Editor's letter, Summer 2020: The diaspora issue
I actually dislike the word “diaspora”.
It implies that racialized ethnic groups have had to scatter across the globe trying to escape / survive colonialization, which is a word almost exclusively used for the takeover of land, resources and culture by white folks and white rules.
Practically speaking, the word “diaspora” does not apply to settlements of white people.
(NB: The Irish diaspora does exist; however, it is mostly the outcome of mass starvation and disease rather than imperialism, though we recognize the impact of economic neglect by the government at the time.)
However, to borrow a note from my idol Missy Elliott, I’d like to “flip it and reverse it”, because while the word “diaspora” accurately reflects the fragmented makeup of our global society today, there’s still a lot to celebrate.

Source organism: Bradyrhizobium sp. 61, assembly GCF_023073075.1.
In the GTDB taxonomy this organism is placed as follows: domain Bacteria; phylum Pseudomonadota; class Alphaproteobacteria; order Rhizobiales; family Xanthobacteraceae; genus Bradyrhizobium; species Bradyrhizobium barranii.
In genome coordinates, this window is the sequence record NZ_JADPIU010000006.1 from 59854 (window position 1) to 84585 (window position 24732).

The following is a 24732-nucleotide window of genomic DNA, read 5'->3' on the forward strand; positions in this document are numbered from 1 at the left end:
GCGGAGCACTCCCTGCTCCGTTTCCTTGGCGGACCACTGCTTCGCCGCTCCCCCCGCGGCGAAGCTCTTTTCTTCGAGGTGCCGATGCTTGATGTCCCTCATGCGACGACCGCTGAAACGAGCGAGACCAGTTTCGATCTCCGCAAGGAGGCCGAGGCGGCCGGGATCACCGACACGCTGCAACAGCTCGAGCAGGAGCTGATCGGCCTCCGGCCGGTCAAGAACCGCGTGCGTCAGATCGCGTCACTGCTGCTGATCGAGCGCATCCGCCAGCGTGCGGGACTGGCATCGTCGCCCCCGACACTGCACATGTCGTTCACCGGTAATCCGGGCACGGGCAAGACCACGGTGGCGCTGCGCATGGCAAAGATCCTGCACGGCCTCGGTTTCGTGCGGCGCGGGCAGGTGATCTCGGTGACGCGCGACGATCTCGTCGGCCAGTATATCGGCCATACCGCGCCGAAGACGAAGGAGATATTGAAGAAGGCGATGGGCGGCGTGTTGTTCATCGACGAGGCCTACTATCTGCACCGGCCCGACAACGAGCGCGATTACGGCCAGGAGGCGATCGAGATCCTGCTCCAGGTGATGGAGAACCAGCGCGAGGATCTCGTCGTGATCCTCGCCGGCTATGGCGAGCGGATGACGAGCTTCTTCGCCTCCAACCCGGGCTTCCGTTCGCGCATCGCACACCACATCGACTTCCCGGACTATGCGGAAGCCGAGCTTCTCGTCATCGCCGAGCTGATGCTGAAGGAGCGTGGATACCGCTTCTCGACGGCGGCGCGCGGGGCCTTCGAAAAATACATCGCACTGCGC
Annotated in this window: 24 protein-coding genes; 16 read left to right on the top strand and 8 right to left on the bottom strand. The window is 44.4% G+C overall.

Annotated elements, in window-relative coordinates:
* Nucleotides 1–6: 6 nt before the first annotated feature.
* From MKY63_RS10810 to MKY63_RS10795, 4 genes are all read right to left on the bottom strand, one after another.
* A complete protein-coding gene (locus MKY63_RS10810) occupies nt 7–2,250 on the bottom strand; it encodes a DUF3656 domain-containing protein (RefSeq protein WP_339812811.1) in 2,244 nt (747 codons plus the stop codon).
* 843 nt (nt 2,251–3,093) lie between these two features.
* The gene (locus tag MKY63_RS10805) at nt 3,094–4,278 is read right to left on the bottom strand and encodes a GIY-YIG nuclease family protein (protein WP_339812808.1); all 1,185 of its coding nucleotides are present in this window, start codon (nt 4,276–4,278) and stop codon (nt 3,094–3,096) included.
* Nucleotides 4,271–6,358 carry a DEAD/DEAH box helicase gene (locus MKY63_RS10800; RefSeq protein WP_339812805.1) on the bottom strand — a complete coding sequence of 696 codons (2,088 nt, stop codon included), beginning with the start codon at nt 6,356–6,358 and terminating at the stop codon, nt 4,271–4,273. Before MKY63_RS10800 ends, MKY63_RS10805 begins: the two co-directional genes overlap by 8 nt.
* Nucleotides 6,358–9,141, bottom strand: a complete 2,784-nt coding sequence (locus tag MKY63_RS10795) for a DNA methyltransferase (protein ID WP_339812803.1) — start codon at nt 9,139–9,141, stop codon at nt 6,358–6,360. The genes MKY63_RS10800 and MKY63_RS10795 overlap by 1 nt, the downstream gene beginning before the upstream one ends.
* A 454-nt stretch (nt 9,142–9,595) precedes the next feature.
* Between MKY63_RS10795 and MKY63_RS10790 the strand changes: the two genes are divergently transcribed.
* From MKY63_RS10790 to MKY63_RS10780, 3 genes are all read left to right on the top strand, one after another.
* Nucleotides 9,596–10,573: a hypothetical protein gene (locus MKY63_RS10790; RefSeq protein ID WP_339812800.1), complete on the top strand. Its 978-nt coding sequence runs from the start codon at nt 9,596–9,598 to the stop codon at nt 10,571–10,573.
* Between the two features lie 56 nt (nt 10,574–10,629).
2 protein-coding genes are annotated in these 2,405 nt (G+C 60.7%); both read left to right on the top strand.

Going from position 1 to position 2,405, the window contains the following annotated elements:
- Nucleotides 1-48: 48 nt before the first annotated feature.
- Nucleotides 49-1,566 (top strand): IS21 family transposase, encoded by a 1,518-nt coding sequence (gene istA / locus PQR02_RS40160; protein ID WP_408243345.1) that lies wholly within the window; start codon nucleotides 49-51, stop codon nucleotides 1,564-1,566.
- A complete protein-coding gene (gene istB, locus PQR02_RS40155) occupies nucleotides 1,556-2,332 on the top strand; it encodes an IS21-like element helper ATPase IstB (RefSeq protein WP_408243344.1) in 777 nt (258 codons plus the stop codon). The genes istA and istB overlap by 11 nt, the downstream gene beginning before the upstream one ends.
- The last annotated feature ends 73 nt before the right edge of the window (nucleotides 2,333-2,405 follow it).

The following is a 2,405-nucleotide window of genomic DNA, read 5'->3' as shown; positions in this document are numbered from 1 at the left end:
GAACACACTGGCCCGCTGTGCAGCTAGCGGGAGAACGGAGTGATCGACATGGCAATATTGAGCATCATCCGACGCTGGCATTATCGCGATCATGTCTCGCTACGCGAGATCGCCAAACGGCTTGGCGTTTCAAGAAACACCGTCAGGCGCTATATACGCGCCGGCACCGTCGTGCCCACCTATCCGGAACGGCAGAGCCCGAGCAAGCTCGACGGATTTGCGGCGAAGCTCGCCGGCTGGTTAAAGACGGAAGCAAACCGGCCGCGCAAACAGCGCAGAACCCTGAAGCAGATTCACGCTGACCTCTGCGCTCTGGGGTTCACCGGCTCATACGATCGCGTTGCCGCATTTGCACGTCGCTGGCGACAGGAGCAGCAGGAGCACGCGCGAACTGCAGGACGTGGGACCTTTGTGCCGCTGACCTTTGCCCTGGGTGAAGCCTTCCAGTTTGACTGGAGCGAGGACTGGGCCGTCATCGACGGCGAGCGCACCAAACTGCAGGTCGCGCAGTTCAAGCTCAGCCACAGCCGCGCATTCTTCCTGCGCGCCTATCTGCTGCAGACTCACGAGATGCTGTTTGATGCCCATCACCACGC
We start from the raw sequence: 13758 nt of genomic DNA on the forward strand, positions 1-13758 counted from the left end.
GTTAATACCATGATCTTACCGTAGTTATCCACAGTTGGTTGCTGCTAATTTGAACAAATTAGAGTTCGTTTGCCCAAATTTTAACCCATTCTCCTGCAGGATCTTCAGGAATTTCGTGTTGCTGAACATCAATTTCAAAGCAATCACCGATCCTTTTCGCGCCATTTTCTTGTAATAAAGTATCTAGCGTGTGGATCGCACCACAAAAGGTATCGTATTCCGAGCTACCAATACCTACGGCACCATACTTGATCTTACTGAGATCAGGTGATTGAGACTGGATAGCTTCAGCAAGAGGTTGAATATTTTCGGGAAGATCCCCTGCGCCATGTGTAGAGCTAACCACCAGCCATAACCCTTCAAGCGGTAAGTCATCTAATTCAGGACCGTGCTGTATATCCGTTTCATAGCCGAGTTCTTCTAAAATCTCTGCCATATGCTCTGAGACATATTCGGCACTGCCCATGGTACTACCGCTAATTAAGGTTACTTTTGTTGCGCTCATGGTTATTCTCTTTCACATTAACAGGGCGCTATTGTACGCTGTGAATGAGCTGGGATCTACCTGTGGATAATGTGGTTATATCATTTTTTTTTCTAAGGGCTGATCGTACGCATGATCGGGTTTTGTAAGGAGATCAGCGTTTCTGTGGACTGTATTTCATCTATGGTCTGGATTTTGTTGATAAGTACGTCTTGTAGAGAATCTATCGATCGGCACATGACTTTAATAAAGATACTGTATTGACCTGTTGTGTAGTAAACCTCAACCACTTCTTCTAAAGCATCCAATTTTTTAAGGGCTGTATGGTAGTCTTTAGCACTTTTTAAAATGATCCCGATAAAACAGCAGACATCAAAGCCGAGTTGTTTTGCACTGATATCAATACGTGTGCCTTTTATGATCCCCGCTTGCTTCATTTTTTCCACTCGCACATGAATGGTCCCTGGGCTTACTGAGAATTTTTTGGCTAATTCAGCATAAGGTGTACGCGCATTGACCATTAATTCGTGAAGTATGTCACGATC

While steeped in long, painful histories, the evolution of Indigenous, African, Indian and Chinese diasporas (among many others) has given rise to some incredible languages, cuisine and culture that I wholeheartedly cherish and take lots of creative inspiration from.
Our Summer 2020 issue is dedicated to my Black, Indigenous, People of Colour (BIPOC) friends, without whose faces, food, culture and song I wouldn’t feel at home, not even 30+ years after immigrating to Canada.